Trump’s lawyer did his best to channel the theatrical declamation of the map of the nation in Longfellow’s concluding lines to elevate sentiment to defend the President–its architect?–as if the trial would be an offense to the very work of state, raising the monument of poetry to the level of the monument of the capitol building, drafted in 1793 as a classical temple whose chambers were inviolate and sacred, rather than the mob who had inhabited the structure, and sought to wrest authority from its officials.
But the poem was a masquerade for the venality of inviting license of the protestors to attempt to overturn the electoral vote. Longfellow wrote the pome in 1849, with little sense of the endurance of the union, until he added in last-minute changes to the proof a distinctly different ending of the ship’s enduring fortune, that made the poem so canonical to America in its poetic claims. But the logic of its recitation had far less to do with Longfellow’s intent than political sloganeering–and the need for a mask of sovereign unity after the whirlwind of the Capitol riots that had occurred in the chambers Trump was bing tried. The attempt to invoke a historical prospect in closing the President’s defense against charges he incited the mob was almost perverse conclusion to how Trump summoned supporters on social media to interrupt the workings of government –the very sort of mob the Founders refused to see as endemic to democracy but recognized as perilous to the Republic. For the halting hat concluded a defense of Donald J. Trump’s high crimes and misdemeanors, choking at the prospect of a national shipwreck conviction might portend, obscured the very violence of the incitation to proceed the the house of government to overturn the franchise on January 6.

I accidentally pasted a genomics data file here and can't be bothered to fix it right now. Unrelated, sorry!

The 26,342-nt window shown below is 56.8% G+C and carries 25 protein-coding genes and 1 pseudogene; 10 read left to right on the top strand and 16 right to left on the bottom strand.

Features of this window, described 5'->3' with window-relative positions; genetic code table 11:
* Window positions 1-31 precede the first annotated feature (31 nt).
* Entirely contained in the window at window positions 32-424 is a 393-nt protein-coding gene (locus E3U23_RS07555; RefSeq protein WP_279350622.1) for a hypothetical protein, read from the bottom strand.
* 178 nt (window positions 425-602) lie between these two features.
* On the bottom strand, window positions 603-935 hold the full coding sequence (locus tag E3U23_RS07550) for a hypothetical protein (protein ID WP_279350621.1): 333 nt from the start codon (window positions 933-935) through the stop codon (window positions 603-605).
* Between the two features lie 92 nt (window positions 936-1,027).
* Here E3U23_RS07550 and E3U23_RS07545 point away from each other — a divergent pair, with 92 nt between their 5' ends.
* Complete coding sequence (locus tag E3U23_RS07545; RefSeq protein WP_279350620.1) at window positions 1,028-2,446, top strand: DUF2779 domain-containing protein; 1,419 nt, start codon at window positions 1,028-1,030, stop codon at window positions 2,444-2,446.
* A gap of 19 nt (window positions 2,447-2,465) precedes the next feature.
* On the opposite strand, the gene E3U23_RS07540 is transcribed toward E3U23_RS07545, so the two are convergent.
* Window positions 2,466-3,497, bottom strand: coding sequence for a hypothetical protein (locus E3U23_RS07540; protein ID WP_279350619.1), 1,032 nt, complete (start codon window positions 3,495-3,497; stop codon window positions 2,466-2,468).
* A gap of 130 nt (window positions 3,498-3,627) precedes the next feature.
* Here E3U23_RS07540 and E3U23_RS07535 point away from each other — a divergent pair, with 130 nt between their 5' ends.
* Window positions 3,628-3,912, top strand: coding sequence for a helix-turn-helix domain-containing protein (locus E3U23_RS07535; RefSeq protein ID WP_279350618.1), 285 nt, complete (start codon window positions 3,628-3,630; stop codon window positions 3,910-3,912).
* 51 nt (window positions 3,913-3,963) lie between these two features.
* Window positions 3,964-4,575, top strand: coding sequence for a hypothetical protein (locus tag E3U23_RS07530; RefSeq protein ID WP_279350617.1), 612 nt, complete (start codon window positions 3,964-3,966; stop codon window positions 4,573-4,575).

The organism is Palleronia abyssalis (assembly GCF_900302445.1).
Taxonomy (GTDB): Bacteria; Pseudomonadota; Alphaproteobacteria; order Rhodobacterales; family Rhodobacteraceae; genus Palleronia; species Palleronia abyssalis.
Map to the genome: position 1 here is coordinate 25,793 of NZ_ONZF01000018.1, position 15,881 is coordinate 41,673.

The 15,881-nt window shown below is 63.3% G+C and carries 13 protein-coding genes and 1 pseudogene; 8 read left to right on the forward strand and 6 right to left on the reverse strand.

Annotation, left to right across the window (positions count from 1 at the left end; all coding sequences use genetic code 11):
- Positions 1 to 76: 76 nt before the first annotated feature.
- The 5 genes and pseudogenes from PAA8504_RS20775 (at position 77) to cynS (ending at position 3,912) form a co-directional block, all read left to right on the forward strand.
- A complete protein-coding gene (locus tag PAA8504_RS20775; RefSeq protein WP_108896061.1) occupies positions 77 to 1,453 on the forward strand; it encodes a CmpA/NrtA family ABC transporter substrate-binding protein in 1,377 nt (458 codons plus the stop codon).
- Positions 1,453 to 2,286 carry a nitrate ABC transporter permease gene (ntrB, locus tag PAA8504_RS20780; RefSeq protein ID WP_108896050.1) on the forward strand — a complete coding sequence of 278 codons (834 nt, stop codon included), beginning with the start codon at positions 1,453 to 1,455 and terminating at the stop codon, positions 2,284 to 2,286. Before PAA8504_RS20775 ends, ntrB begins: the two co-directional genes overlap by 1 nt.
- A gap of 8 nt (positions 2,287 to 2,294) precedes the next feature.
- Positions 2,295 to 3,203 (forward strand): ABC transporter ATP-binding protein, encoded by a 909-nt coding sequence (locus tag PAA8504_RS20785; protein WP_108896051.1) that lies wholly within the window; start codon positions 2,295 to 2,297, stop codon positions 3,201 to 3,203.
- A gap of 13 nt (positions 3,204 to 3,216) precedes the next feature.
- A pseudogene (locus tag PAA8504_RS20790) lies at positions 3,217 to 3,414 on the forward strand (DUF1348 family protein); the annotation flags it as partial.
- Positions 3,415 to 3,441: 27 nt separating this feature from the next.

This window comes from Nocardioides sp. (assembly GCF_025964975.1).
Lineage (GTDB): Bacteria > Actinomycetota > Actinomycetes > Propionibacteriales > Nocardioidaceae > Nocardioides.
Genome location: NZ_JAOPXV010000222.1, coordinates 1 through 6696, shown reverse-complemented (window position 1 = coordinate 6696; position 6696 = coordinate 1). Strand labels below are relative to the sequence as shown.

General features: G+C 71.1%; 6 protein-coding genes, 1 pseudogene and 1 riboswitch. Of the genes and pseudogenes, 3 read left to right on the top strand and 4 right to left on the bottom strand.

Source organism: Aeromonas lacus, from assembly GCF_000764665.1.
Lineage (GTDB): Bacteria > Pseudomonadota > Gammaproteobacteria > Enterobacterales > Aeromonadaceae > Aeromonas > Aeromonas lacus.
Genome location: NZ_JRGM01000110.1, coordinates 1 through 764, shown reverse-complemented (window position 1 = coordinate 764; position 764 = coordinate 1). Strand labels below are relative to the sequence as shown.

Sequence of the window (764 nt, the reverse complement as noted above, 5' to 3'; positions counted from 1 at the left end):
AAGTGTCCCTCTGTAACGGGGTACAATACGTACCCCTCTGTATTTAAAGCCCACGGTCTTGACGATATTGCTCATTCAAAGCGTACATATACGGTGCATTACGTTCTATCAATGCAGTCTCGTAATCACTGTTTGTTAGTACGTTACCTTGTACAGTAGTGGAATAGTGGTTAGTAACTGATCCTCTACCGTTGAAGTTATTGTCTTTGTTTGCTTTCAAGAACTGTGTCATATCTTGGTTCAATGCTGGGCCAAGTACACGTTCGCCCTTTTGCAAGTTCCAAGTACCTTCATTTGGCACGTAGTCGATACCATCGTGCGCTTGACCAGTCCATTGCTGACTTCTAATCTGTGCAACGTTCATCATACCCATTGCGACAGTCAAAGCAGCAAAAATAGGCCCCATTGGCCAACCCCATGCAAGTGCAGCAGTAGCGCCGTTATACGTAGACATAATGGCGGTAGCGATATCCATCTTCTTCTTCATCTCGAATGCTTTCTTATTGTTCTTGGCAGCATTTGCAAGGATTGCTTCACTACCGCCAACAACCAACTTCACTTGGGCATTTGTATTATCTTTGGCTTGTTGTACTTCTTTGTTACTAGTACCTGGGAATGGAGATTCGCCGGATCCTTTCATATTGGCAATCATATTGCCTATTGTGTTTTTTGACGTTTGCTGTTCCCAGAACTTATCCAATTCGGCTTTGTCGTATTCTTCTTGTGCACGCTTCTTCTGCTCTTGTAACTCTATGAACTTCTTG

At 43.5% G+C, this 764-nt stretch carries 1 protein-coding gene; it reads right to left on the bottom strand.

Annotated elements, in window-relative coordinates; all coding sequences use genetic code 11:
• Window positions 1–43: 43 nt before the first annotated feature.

Perhaps Schoen sought to evoke the reading of the poem by Abraham Lincoln on the verge of Civil War, describing the accusation of inflaming the mob as the dire national consequences of pursuing impeachment for revenge–or perhaps a Trump ally had suggested the canonic poem of patriotism. Longfellow wrote with fear for the future of the Republic–an earlier version had closed with the far grimmer version of the ship “Wrecked upon some treacherous rock,/Rotting in some loathsome dock“–read against the mob that assaulted the seat government seemed to do violence to Longfellow’s use of the ancient image of the ship of state was violently readopted to present the trial as internecine squabbles among political parties, more than the survival of a government of laws. The “righting” of the ship by interrupting the due course of electoral certification was designed to replace one vision of the nation with another, under the misguided assertion that the voices of Trump supporters were indeed silenced or ignored. But in an era where the purple states seem disappeared, the crisis of the presentation of political or ideological unity was far less apparent than the apparent depth of fractures in the national vote, and the state senators were acting as representatives.